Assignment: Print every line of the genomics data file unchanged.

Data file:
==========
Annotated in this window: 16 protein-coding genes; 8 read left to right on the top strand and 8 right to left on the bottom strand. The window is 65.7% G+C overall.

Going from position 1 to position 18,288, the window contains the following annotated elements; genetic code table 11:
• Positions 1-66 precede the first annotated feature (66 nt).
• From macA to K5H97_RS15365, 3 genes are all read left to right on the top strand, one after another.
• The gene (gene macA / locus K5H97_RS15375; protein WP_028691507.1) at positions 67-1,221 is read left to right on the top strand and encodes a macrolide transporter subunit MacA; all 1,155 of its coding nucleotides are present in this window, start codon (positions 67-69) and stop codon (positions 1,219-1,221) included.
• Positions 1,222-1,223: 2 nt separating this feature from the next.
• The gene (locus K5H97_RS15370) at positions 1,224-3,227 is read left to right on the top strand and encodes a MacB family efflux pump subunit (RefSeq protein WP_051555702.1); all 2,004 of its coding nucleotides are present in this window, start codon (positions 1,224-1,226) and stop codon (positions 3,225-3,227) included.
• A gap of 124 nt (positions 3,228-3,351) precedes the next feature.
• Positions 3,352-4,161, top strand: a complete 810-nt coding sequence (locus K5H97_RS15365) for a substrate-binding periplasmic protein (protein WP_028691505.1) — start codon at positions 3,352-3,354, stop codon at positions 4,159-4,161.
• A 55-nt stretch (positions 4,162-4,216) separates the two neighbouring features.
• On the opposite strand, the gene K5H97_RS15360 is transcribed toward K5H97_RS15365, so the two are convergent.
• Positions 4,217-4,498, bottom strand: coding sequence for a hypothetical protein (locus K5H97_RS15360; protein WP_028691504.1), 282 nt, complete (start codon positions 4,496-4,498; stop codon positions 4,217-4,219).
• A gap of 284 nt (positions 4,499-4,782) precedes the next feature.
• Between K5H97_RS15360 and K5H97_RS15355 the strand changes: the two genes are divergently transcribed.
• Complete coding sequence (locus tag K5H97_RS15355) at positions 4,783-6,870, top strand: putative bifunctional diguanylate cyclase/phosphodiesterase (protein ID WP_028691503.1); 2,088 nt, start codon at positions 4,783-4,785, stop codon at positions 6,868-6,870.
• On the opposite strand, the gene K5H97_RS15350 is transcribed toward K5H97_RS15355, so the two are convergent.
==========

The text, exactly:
Annotated in this window: 16 protein-coding genes; 8 read left to right on the top strand and 8 right to left on the bottom strand. The window is 65.7% G+C overall.

Going from position 1 to position 18,288, the window contains the following annotated elements; genetic code table 11:
• Positions 1-66 precede the first annotated feature (66 nt).
• From macA to K5H97_RS15365, 3 genes are all read left to right on the top strand, one after another.
• The gene (gene macA / locus K5H97_RS15375; protein WP_028691507.1) at positions 67-1,221 is read left to right on the top strand and encodes a macrolide transporter subunit MacA; all 1,155 of its coding nucleotides are present in this window, start codon (positions 67-69) and stop codon (positions 1,219-1,221) included.
• Positions 1,222-1,223: 2 nt separating this feature from the next.
• The gene (locus K5H97_RS15370) at positions 1,224-3,227 is read left to right on the top strand and encodes a MacB family efflux pump subunit (RefSeq protein WP_051555702.1); all 2,004 of its coding nucleotides are present in this window, start codon (positions 1,224-1,226) and stop codon (positions 3,225-3,227) included.
• A gap of 124 nt (positions 3,228-3,351) precedes the next feature.
• Positions 3,352-4,161, top strand: a complete 810-nt coding sequence (locus K5H97_RS15365) for a substrate-binding periplasmic protein (protein WP_028691505.1) — start codon at positions 3,352-3,354, stop codon at positions 4,159-4,161.
• A 55-nt stretch (positions 4,162-4,216) separates the two neighbouring features.
• On the opposite strand, the gene K5H97_RS15360 is transcribed toward K5H97_RS15365, so the two are convergent.
• Positions 4,217-4,498, bottom strand: coding sequence for a hypothetical protein (locus K5H97_RS15360; protein WP_028691504.1), 282 nt, complete (start codon positions 4,496-4,498; stop codon positions 4,217-4,219).
• A gap of 284 nt (positions 4,499-4,782) precedes the next feature.
• Between K5H97_RS15360 and K5H97_RS15355 the strand changes: the two genes are divergently transcribed.
• Complete coding sequence (locus tag K5H97_RS15355) at positions 4,783-6,870, top strand: putative bifunctional diguanylate cyclase/phosphodiesterase (protein ID WP_028691503.1); 2,088 nt, start codon at positions 4,783-4,785, stop codon at positions 6,868-6,870.
• On the opposite strand, the gene K5H97_RS15350 is transcribed toward K5H97_RS15355, so the two are convergent.